The Construction of Religious and Cultural Identity of Muslim Pupils in Secondary Schools in Britain and France

Sylvie Bernard-Patel


Emerging from the legacy of colonialism, Britain and France have been the sites of large waves of migration from people whose ethnic origins and religious beliefs vary. A significant proportion is of Islamic faith (about two millions Muslims in Britain and nearly five in France) and attempts to integrate Muslim minorities into the host society reveal differences in the ways the two countries accept cultural diversity and practices. While Britain bases its societal structures around multiculturalism and communitarianism, France fundamentally rejects a society based on communitarianism, advocating its societal structures around the Republican principle and value of laicité [1]. The paper derives from the findings of a cross-national comparative study that examined the educational experience of Muslim pupils and the ways cultural diversity is addressed in Britain and France (Bernard-Patel, 2010). By examining the multicultural environment of British state secondary schools and that of French republican schools, the paper aims to present an account of the ways young Muslim pupils define themselves, their sense of self-identity and the significance of cultural identity within the school environment.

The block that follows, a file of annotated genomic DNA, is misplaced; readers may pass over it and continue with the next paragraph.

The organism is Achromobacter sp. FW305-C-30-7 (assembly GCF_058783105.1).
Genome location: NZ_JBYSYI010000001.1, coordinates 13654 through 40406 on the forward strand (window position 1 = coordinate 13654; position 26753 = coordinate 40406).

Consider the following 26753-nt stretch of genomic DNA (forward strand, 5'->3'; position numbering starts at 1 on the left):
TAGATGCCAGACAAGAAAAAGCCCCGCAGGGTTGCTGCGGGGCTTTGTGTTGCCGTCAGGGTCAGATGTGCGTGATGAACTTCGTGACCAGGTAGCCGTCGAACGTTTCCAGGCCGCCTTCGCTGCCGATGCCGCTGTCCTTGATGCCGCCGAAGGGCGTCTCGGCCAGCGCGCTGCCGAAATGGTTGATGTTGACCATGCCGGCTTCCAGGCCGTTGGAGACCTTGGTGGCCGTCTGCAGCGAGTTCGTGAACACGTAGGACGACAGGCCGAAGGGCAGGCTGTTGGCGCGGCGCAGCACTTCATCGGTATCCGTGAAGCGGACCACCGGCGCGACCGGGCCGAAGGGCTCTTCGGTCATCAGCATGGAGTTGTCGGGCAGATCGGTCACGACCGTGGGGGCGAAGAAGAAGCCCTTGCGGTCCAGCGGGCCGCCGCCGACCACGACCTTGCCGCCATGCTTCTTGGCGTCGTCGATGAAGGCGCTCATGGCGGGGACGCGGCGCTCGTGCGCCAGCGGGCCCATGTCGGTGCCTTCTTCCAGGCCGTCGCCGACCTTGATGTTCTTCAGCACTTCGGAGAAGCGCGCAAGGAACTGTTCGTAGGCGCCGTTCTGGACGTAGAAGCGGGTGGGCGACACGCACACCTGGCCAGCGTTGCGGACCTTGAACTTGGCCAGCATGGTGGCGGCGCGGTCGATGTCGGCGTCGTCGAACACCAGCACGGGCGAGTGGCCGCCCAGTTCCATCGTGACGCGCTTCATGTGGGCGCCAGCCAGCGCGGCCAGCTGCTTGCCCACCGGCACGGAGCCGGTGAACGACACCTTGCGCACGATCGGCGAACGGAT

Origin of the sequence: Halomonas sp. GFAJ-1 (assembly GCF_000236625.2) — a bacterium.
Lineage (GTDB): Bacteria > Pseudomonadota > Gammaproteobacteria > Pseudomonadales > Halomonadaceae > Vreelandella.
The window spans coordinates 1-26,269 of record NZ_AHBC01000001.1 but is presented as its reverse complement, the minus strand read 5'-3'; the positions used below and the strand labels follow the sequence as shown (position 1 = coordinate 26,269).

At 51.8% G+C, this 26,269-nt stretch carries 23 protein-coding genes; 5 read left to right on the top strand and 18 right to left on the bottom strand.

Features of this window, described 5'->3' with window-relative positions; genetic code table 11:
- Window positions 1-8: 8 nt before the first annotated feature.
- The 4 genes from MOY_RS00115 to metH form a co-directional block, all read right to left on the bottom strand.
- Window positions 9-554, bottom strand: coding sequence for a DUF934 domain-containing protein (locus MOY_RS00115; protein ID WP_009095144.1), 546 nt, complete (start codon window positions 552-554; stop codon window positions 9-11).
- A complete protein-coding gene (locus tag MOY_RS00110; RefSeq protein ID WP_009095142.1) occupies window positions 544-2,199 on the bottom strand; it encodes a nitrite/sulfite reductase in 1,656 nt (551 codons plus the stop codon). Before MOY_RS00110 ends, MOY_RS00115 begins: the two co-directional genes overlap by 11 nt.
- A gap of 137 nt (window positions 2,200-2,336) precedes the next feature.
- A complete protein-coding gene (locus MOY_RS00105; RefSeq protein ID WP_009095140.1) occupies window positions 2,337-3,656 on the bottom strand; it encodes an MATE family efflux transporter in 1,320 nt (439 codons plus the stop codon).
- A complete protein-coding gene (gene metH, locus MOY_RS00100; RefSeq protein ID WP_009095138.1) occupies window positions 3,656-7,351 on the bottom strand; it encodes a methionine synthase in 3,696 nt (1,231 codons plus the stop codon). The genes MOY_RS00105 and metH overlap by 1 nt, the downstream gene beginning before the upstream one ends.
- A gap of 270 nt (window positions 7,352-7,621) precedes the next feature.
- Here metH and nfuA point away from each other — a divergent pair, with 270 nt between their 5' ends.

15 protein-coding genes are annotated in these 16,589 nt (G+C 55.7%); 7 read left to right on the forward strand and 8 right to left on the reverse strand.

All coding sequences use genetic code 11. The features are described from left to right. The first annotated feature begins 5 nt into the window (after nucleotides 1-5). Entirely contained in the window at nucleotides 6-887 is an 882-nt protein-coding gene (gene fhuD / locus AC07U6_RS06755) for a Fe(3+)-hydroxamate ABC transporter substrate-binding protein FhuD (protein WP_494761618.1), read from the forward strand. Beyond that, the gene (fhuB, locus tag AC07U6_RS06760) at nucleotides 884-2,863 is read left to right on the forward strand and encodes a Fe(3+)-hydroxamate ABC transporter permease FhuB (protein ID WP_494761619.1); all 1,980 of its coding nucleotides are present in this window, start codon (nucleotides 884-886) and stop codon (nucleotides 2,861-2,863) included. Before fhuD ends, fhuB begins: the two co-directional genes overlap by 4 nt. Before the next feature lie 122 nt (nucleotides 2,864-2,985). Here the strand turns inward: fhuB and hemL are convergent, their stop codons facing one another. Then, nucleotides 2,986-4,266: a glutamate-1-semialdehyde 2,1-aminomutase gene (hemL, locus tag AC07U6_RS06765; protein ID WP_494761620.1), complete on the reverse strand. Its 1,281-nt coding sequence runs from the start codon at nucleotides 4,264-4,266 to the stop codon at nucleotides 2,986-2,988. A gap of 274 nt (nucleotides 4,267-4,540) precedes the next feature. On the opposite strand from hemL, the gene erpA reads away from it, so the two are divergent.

DOI: 10.5901/mjss.2013.v4n7p117

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Mediterranean Journal of Social Sciences ISSN 2039-9340(Print) ISSN 2039-2117(Online)

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